The rising toll of self-harm and suicide attempts by teenagers in the U.S. is justifiably alarming. Help in addressing this crisis may be coming from a tried and true therapy that is widely available: Dialectical Behavior Therapy, or DBT.
When Marsha Linehan, PhD, first developed this groundbreaking psychological treatment in the 1980’s, her primary focus was to reduce recurring self-harm and suicide attempts in emotionally dysregulated adults. It proved to be overwhelmingly effective in reducing these and other destructive behaviors associated with borderline personality disorder.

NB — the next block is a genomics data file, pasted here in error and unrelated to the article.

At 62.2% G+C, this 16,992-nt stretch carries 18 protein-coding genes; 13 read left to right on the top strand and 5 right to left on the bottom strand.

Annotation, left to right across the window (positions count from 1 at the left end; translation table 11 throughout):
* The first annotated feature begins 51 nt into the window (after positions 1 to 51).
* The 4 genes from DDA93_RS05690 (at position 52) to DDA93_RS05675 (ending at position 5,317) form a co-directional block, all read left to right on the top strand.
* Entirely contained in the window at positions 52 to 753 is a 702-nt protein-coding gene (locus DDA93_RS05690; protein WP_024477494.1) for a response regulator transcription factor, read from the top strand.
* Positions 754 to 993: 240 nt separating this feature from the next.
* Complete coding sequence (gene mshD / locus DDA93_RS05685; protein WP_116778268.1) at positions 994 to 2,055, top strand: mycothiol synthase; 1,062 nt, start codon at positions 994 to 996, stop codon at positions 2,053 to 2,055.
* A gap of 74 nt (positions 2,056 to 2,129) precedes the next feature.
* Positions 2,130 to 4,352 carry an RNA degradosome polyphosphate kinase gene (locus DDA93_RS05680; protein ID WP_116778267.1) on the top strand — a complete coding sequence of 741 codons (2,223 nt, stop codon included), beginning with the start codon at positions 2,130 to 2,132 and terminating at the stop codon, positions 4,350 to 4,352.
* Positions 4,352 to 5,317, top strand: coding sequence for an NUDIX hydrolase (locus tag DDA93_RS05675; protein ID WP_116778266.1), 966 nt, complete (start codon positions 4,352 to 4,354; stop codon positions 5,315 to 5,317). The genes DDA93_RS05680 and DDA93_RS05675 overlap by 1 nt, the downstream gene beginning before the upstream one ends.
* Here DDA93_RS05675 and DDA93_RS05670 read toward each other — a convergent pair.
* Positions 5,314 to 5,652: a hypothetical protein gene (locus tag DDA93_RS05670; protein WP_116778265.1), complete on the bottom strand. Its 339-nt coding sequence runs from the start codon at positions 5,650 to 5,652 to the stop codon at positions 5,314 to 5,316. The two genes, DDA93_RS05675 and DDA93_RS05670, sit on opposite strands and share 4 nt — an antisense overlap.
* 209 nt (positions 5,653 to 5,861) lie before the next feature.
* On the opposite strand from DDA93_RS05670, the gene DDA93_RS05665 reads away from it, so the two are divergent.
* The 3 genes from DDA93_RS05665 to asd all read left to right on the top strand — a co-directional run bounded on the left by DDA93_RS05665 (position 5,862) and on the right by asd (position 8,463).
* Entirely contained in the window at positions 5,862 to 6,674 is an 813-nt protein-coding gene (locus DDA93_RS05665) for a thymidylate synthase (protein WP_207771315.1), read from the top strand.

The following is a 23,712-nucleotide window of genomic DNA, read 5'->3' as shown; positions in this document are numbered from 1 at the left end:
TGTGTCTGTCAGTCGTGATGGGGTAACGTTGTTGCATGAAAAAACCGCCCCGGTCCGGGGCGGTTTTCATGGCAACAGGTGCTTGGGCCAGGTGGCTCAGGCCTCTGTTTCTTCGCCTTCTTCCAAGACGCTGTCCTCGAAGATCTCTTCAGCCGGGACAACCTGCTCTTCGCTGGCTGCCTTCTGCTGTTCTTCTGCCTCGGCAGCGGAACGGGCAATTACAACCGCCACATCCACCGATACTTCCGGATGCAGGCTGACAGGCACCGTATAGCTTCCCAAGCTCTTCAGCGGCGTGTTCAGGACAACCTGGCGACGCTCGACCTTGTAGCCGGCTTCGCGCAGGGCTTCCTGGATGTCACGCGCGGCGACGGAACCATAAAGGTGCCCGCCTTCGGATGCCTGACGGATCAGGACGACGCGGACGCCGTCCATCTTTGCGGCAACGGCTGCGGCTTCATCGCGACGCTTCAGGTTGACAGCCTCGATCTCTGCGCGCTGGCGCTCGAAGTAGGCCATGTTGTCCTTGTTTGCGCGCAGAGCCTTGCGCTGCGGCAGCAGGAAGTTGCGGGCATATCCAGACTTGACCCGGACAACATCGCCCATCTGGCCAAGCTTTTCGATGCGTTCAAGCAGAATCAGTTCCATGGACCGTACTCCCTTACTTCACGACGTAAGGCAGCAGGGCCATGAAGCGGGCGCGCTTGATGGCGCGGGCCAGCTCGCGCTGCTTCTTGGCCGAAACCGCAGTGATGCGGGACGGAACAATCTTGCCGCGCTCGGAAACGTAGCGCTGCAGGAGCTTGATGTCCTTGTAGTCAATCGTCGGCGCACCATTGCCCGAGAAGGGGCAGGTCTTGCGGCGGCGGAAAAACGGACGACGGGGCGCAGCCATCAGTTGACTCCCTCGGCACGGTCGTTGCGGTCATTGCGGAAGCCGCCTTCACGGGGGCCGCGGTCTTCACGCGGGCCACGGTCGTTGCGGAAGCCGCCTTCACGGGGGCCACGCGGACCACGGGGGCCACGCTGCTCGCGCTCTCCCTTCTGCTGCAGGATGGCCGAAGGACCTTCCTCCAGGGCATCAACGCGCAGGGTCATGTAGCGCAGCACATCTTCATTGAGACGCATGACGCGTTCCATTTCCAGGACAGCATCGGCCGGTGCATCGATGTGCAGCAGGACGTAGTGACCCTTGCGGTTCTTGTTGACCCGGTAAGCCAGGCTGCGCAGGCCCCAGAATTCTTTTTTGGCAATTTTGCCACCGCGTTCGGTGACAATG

“Dialectical Behavior Therapy is really good about getting someone out of control back into control,” Linehan said about DBT. “Once a patient is in control, we can treat other things.”
Now, according to a recently conducted clinical trial, DBT has been shown to be equally effective in treating teenagers as does among adults.
Michele Beck, PhD, one of the primary researchers on the study team, explained the trial and its outcomes in the Stanford University School of Medicine medical journal SCOPE
You can learn more about this adaptation of DBT by reading the abstract of the study and outcomes online
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